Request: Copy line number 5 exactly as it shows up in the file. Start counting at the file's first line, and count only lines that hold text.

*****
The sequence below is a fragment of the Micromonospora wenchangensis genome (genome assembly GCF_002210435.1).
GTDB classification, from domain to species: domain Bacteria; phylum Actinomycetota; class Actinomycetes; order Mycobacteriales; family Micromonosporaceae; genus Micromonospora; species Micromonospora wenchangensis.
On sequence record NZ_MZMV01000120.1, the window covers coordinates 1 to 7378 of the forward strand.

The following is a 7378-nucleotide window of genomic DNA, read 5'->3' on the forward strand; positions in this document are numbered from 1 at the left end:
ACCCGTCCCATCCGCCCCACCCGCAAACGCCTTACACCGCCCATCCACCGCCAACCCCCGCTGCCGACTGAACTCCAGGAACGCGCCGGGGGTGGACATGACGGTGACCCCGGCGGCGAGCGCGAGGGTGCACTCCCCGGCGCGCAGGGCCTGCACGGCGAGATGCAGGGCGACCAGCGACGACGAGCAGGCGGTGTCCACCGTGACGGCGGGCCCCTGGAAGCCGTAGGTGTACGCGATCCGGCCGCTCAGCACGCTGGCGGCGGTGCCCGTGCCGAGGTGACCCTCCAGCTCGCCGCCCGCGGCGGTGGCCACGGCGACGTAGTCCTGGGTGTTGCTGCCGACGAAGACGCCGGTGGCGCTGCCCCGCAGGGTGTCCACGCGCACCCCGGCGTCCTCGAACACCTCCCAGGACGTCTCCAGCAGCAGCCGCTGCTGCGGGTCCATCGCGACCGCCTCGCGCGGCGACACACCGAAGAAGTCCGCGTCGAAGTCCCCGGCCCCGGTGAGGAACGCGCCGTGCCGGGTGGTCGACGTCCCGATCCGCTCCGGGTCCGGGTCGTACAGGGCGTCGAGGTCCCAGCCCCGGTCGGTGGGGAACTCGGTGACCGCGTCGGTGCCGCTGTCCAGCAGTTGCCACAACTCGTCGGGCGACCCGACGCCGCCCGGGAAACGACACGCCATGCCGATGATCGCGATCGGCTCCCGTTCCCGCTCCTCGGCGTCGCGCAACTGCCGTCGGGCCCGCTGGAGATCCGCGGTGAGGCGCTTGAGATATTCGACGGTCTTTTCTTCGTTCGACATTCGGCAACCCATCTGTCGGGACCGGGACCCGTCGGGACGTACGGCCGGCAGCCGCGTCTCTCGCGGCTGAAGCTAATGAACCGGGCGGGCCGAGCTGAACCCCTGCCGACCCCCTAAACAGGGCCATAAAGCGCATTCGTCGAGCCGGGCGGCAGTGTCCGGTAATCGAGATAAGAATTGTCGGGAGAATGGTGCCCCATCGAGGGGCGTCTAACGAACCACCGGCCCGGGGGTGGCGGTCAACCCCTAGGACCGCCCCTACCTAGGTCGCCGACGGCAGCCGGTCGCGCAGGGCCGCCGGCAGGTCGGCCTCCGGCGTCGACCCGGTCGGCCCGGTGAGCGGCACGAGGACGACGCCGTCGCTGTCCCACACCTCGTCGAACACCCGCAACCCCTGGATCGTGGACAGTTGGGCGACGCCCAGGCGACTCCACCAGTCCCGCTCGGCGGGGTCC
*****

ACCCGTCCCATCCGCCCCACCCGCAAACGCCTTACACCGCCCATCCACCGCCAACCCCCGCTGCCGACTGAACTCCAGGAACGCGCCGGGGGTGGACATGACGGTGACCCCGGCGGCGAGCGCGAGGGTGCACTCCCCGGCGCGCAGGGCCTGCACGGCGAGATGCAGGGCGACCAGCGACGACGAGCAGGCGGTGTCCACCGTGACGGCGGGCCCCTGGAAGCCGTAGGTGTACGCGATCCGGCCGCTCAGCACGCTGGCGGCGGTGCCCGTGCCGAGGTGACCCTCCAGCTCGCCGCCCGCGGCGGTGGCCACGGCGACGTAGTCCTGGGTGTTGCTGCCGACGAAGACGCCGGTGGCGCTGCCCCGCAGGGTGTCCACGCGCACCCCGGCGTCCTCGAACACCTCCCAGGACGTCTCCAGCAGCAGCCGCTGCTGCGGGTCCATCGCGACCGCCTCGCGCGGCGACACACCGAAGAAGTCCGCGTCGAAGTCCCCGGCCCCGGTGAGGAACGCGCCGTGCCGGGTGGTCGACGTCCCGATCCGCTCCGGGTCCGGGTCGTACAGGGCGTCGAGGTCCCAGCCCCGGTCGGTGGGGAACTCGGTGACCGCGTCGGTGCCGCTGTCCAGCAGTTGCCACAACTCGTCGGGCGACCCGACGCCGCCCGGGAAACGACACGCCATGCCGATGATCGCGATCGGCTCCCGTTCCCGCTCCTCGGCGTCGCGCAACTGCCGTCGGGCCCGCTGGAGATCCGCGGTGAGGCGCTTGAGATATTCGACGGTCTTTTCTTCGTTCGACATTCGGCAACCCATCTGTCGGGACCGGGACCCGTCGGGACGTACGGCCGGCAGCCGCGTCTCTCGCGGCTGAAGCTAATGAACCGGGCGGGCCGAGCTGAACCCCTGCCGACCCCCTAAACAGGGCCATAAAGCGCATTCGTCGAGCCGGGCGGCAGTGTCCGGTAATCGAGATAAGAATTGTCGGGAGAATGGTGCCCCATCGAGGGGCGTCTAACGAACCACCGGCCCGGGGGTGGCGGTCAACCCCTAGGACCGCCCCTACCTAGGTCGCCGACGGCAGCCGGTCGCGCAGGGCCGCCGGCAGGTCGGCCTCCGGCGTCGACCCGGTCGGCCCGGTGAGCGGCACGAGGACGACGCCGTCGCTGTCCCACACCTCGTCGAACACCCGCAACCCCTGGATCGTGGACAGTTGGGCGACGCCCAGGCGACTCCACCAGTCCCGCTCGGCGGGGTCC